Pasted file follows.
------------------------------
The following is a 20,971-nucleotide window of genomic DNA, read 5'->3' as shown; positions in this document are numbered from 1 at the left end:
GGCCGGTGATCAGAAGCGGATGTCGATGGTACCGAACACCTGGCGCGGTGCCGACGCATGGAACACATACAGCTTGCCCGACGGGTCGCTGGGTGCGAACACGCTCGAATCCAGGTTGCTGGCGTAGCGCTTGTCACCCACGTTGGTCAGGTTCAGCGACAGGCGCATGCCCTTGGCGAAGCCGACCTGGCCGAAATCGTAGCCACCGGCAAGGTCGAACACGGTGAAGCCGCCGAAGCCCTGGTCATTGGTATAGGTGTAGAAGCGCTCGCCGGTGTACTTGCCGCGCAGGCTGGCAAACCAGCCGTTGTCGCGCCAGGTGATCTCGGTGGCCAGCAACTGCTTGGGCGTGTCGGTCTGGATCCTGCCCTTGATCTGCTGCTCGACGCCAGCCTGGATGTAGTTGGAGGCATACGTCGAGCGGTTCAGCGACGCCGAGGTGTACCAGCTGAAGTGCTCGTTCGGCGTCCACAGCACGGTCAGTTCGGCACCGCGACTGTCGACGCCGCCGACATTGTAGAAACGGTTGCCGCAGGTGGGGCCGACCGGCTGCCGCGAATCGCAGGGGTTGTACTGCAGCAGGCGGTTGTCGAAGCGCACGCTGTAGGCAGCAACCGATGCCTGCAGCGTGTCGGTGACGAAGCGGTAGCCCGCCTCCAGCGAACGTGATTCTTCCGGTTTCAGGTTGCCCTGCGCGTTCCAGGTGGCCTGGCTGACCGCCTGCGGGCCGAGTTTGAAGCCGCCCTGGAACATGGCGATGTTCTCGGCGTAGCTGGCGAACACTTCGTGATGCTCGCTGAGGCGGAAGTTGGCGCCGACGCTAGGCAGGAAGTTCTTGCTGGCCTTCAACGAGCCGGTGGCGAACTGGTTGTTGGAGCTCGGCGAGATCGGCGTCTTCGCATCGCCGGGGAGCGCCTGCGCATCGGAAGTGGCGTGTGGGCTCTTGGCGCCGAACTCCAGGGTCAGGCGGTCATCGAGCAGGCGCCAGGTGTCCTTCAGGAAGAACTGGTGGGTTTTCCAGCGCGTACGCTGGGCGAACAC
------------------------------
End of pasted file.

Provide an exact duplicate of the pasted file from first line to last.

The following is a 20,971-nucleotide window of genomic DNA, read 5'->3' as shown; positions in this document are numbered from 1 at the left end:
GGCCGGTGATCAGAAGCGGATGTCGATGGTACCGAACACCTGGCGCGGTGCCGACGCATGGAACACATACAGCTTGCCCGACGGGTCGCTGGGTGCGAACACGCTCGAATCCAGGTTGCTGGCGTAGCGCTTGTCACCCACGTTGGTCAGGTTCAGCGACAGGCGCATGCCCTTGGCGAAGCCGACCTGGCCGAAATCGTAGCCACCGGCAAGGTCGAACACGGTGAAGCCGCCGAAGCCCTGGTCATTGGTATAGGTGTAGAAGCGCTCGCCGGTGTACTTGCCGCGCAGGCTGGCAAACCAGCCGTTGTCGCGCCAGGTGATCTCGGTGGCCAGCAACTGCTTGGGCGTGTCGGTCTGGATCCTGCCCTTGATCTGCTGCTCGACGCCAGCCTGGATGTAGTTGGAGGCATACGTCGAGCGGTTCAGCGACGCCGAGGTGTACCAGCTGAAGTGCTCGTTCGGCGTCCACAGCACGGTCAGTTCGGCACCGCGACTGTCGACGCCGCCGACATTGTAGAAACGGTTGCCGCAGGTGGGGCCGACCGGCTGCCGCGAATCGCAGGGGTTGTACTGCAGCAGGCGGTTGTCGAAGCGCACGCTGTAGGCAGCAACCGATGCCTGCAGCGTGTCGGTGACGAAGCGGTAGCCCGCCTCCAGCGAACGTGATTCTTCCGGTTTCAGGTTGCCCTGCGCGTTCCAGGTGGCCTGGCTGACCGCCTGCGGGCCGAGTTTGAAGCCGCCCTGGAACATGGCGATGTTCTCGGCGTAGCTGGCGAACACTTCGTGATGCTCGCTGAGGCGGAAGTTGGCGCCGACGCTAGGCAGGAAGTTCTTGCTGGCCTTCAACGAGCCGGTGGCGAACTGGTTGTTGGAGCTCGGCGAGATCGGCGTCTTCGCATCGCCGGGGAGCGCCTGCGCATCGGAAGTGGCGTGTGGGCTCTTGGCGCCGAACTCCAGGGTCAGGCGGTCATCGAGCAGGCGCCAGGTGTCCTTCAGGAAGAACTGGTGGGTTTTCCAGCGCGTACGCTGGGCGAACAC